Other formats

    Adobe Portable Document Format file (facsimile images)   TEI XML file   ePub eBook file  


    mail icontwitter iconBlogspot iconrss icon

The Pamphlet Collection of Sir Robert Stout: Volume 74


The Ardgowan Estate was acquired by the Government under "The Land for Settlements Act, 1894." The Land Purchase Board having recommended that the estate should be purchased, and the owners having refused to sell at the price offered, the Compensation Court, consisting of a Judge of the Supreme Court and two Assessors, one named by the owners and the other by the Government, fixed the price to be paid at £34,600, with certain costs.

The land has been held by the New Zealand and Australian Land Company since it was purchased from the Provincial Government of Otago in 1861.

It has now been resurveyed into suitable sections, the fences erected by the company being made use of as new boundaries so far as the subdivisions will permit.

The detailed description of each section on pages 12 to 22 shows the quality of the land, but generally the property may be described as good agricultural, and the whole of it may be ploughed, the north-eastern hills being, however, steep, but at present well covered with good natural and artificial grasses.

The estate contains three qualities of land:—
1st.1,400 acres about the homestead, very good.
2nd.1,500 acres in the centre, not quite so good.
3rd.1,300 acres on the ridges, rougher, and farther away from market.

The total area which has been ploughed amounts to 3,610 acres, and that not yet ploughed to 630 acres.

The unploughed land consists mostly of stream margins, where the tortuousness of the waterway renders cultivation troublesome; there are also some page 4 steep faces which, although capable of being cultivated, have not yet been ploughed. These river-flats and faces are, however, of material help when grass on the ridges and downs is scarce, and they probably yield more food than the land would do if laid down in the usual way.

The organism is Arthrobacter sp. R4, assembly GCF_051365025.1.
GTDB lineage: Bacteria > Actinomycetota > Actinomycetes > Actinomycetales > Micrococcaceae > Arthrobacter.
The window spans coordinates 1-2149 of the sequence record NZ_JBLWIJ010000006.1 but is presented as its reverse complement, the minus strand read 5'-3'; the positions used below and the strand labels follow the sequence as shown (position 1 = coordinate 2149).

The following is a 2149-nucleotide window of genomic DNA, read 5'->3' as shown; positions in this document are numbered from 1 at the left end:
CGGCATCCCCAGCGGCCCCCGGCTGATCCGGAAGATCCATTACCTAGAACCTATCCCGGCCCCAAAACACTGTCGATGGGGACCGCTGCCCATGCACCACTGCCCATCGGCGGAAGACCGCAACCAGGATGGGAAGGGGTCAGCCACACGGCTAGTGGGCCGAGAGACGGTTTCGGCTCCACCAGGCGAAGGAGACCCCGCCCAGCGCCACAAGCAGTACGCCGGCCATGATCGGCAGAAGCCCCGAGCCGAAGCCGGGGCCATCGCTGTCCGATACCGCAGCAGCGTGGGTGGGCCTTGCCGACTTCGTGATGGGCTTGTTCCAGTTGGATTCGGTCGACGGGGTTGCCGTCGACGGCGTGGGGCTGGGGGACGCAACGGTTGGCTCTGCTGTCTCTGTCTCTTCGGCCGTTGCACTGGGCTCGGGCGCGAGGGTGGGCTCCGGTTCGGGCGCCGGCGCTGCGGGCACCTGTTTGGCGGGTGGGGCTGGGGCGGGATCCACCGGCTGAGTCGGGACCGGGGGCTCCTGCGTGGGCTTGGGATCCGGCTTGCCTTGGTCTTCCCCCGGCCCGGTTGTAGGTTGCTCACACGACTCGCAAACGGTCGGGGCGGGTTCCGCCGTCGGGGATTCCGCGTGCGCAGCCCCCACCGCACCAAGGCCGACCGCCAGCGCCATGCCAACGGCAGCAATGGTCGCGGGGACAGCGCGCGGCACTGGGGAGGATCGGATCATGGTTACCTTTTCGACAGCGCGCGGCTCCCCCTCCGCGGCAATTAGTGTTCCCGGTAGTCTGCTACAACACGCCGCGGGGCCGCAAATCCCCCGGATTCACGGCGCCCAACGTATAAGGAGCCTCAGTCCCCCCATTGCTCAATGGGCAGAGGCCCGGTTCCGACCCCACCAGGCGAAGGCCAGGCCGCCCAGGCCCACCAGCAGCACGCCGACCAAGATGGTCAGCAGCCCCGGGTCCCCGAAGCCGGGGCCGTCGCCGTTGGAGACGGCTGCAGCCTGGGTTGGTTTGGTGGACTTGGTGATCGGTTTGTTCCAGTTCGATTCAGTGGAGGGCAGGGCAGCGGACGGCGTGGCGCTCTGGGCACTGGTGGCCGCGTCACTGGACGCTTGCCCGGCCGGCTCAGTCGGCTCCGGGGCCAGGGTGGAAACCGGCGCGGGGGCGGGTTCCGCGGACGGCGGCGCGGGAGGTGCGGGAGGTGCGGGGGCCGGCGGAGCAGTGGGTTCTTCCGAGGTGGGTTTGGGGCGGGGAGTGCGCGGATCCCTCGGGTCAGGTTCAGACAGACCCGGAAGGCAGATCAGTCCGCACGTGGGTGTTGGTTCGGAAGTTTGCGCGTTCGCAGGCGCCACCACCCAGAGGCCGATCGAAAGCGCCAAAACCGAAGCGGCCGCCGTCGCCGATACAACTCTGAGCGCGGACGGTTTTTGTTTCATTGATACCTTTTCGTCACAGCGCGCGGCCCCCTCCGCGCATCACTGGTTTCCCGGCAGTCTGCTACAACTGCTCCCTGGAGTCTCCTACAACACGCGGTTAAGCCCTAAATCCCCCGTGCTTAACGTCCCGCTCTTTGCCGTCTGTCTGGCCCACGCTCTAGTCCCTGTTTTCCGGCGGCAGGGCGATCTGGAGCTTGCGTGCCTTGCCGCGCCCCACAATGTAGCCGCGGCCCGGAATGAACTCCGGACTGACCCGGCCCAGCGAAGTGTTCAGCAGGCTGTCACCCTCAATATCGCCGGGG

Most of the old lagoons have been tile-drained and cultivated. The total area laid down in grass is about 2,904 acres, of which 1,219 acres have been sown three years, 732 acres have been sown five years, 369 acres have been sown one year, 310 have been sown two years, 269 acres have been sown eight years, and 5 acres have been sown ten years.

The estate was divided into twenty-seven paddocks, and was used for breeding Border Leicester sheep, the average number grazed being about 8,000.

It is famous for retaining grass in the driest of seasons when other properties in the district are bare, and yields better crops in dry seasons than any of the surrounding land.

The Oamaru District has been long known as containing some of the finest agricultural land in New Zealand. The rocks are siliceous limestone, the surface soil being a rich black loam, and the subsoil porous.

Crops.—Last year there were 375 acres in oats, 209 in wheat, 15 in turnips, 75 acres of McMaster's paddock in cultivation, and 31 acres are plantations. There were good returns of wheat, and also of grassseed from paddocks which, although well stocked, could not be eaten down. The estate is well watered by ever-flowing streams, and is admirably adapted for dairy-farming.